Easy to understand, hard to enact!

The main idea we were trying to get across was that maths is all about sets of rules.  Once you understand the rules you can do the maths.  We played card games every evening which reinforced this idea of being able to operate within rules.

 

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Number systems

Sunday, 29. January 2012 13:14

This theme grew from the film "The Story of 1" narrated by Terry Jones of Monty Python fame, which we showed the students in the middle of the week.  We looked at counting in binary, helped by the Mathematica applets Binary Card Game (you may have seen this in a Christmas cracker!), Counting in Binary, and Binary Counting Sequence.

The story of Pythagoras and his denial of irrational numbers was discussed, and the existence of irrational numbers was proved using this Geogebra applet:

Pentagram

 

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Number Theory

Sunday, 29. January 2012 9:47

During the maths camp last summer we used Simon Singh's excellent website The Black Chamber after introducing the students to the concept of codebreaking by splitting them into groups and asking them to create their own codes.  We looked at the frequency distributions of letters in English and Kiswahili and how you could use these to crack certain types of code.

We followed this with a session on modular arithmetic, leading to the use of primes in codebreaking, via inverses.

In the final two sessions we showed the students three problems  and asked the following questions:

Fermat’s Last Theorem (with n=3)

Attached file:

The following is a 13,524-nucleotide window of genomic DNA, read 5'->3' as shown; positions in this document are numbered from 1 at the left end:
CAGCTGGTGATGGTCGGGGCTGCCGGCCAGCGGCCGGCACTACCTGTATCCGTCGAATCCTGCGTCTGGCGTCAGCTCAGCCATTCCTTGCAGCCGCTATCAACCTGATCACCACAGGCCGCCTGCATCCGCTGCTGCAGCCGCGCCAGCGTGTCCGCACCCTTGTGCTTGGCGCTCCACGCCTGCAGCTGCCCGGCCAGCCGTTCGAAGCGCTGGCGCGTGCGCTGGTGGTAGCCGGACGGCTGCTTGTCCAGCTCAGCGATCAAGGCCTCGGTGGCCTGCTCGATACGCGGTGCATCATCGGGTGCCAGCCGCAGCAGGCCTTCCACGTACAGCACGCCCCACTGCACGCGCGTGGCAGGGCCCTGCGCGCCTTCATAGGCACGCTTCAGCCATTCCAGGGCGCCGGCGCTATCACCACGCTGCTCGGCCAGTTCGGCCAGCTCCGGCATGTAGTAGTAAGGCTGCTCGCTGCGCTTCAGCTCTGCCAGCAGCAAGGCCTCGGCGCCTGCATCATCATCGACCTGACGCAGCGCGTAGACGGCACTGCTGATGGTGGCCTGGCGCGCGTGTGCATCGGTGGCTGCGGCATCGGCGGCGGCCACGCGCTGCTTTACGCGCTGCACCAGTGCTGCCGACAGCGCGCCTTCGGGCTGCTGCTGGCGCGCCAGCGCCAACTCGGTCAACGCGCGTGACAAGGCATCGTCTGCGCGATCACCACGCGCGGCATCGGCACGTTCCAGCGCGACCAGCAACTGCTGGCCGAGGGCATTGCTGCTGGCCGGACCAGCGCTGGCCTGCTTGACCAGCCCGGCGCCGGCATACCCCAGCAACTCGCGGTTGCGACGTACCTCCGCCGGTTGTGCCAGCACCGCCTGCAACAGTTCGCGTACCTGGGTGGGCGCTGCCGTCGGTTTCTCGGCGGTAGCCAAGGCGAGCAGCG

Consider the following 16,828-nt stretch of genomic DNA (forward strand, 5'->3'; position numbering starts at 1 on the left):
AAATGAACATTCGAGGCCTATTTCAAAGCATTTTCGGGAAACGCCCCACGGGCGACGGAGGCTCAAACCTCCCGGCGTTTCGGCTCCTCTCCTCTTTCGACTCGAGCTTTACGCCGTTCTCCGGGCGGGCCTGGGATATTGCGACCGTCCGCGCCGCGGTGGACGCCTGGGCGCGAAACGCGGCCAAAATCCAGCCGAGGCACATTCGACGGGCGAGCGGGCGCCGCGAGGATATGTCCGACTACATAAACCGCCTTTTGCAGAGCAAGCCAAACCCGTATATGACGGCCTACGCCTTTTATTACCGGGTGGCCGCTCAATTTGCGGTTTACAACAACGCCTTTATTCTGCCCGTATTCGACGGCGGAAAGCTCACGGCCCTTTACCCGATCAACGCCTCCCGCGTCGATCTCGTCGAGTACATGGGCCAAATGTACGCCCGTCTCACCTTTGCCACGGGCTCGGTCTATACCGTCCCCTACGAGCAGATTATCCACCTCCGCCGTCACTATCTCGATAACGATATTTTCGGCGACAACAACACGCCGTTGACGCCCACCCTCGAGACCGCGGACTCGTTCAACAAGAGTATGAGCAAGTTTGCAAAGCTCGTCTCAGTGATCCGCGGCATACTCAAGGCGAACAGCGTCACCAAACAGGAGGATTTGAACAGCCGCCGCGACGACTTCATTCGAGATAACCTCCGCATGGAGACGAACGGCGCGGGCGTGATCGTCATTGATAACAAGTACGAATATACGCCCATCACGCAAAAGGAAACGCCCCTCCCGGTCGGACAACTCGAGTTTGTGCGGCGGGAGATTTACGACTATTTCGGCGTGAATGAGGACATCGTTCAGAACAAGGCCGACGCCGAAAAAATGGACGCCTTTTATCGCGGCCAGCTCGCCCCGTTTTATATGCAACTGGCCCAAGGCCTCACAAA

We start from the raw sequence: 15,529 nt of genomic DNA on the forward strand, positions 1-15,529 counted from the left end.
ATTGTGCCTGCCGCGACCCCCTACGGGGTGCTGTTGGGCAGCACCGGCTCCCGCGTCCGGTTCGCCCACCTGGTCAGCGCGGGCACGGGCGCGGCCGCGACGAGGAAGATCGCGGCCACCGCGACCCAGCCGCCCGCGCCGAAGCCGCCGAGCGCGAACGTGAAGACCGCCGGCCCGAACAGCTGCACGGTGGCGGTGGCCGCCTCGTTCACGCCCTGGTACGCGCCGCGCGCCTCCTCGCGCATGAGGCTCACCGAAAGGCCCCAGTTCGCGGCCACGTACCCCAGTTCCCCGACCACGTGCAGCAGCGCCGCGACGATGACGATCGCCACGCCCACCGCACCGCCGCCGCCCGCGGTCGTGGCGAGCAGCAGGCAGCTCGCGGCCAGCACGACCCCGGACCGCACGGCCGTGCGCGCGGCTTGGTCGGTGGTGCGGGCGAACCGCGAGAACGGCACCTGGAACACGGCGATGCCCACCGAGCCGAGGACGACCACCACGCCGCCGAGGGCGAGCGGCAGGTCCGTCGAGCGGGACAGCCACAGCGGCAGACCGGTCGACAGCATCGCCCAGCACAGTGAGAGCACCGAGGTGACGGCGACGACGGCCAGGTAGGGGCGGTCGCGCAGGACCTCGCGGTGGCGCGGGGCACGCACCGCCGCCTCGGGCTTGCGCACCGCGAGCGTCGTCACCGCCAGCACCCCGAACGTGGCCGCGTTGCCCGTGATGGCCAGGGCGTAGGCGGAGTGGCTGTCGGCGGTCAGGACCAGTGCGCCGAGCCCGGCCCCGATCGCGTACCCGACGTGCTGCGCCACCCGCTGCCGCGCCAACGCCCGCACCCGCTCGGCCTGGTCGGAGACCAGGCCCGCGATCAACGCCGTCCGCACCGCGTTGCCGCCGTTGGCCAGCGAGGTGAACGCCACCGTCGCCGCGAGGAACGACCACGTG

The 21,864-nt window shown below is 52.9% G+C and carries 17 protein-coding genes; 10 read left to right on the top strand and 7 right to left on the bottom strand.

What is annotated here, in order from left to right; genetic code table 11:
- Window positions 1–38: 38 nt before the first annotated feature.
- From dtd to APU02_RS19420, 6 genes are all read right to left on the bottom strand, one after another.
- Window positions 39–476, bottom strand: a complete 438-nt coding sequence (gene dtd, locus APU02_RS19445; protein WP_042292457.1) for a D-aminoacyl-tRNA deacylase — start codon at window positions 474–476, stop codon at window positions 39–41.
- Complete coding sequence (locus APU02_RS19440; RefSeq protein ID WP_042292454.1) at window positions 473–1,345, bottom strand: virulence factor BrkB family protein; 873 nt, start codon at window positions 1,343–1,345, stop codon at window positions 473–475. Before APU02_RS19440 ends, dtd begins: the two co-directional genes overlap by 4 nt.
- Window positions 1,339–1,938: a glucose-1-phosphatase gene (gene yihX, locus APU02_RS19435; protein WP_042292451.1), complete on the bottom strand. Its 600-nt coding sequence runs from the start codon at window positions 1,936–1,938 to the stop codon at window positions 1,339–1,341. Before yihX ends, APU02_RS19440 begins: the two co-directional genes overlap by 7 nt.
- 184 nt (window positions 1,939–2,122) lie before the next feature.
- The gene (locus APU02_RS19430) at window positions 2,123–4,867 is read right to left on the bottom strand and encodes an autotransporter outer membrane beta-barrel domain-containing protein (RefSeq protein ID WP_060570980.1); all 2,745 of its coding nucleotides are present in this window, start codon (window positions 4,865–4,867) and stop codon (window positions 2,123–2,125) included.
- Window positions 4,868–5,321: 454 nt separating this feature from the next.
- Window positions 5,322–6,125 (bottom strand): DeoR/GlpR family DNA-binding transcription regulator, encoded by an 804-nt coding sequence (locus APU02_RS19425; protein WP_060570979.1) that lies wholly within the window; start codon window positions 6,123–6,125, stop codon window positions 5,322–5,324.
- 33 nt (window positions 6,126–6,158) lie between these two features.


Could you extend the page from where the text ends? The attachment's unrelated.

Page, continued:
x3+y3=z3

and asked students if they could find any integer solutions.

Hendrik Lenstra sequence

$latex x_{0}=1$

Etc. etc.

Are the solutions always integers?

3n+1 Problem 

Take any positive integer, if it is odd: multiply it by 3 and add 1, if it is even: half it.

Keep following these steps, stopping if you get to 1.

e.g. 5 – 16 – 8 – 4 – 2 – 1

Are there any numbers which don’t go to 1?

Students had time to explore these using pen and paper and then used Mathematica applets to explore further

We then used these problems to discuss the difference between an unsolved problem, a counter example and a proof.

See the 3n+1 it described here by Stephen Wolfram

Fermat's Last Theorem - see Simon Singh's site (the book is brilliant)

Lenstra ...

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Current themes

Friday, 27. January 2012 19:30

In the inaugural maths camp in 2011 we decided to structure the week according to mathematical themes.  The logic was that the themes would run through the week, with roughly one lesson per day in each theme.  This wasn't made explicit to the students, but the idea was that the lessons and activities would build up in difficulty during the week and come together at the end.

Initially this blog will describe the themes we used to introduce our students to extra curricular mathematics in 2011, and then add to these themes and develop new ones through interaction for 2012.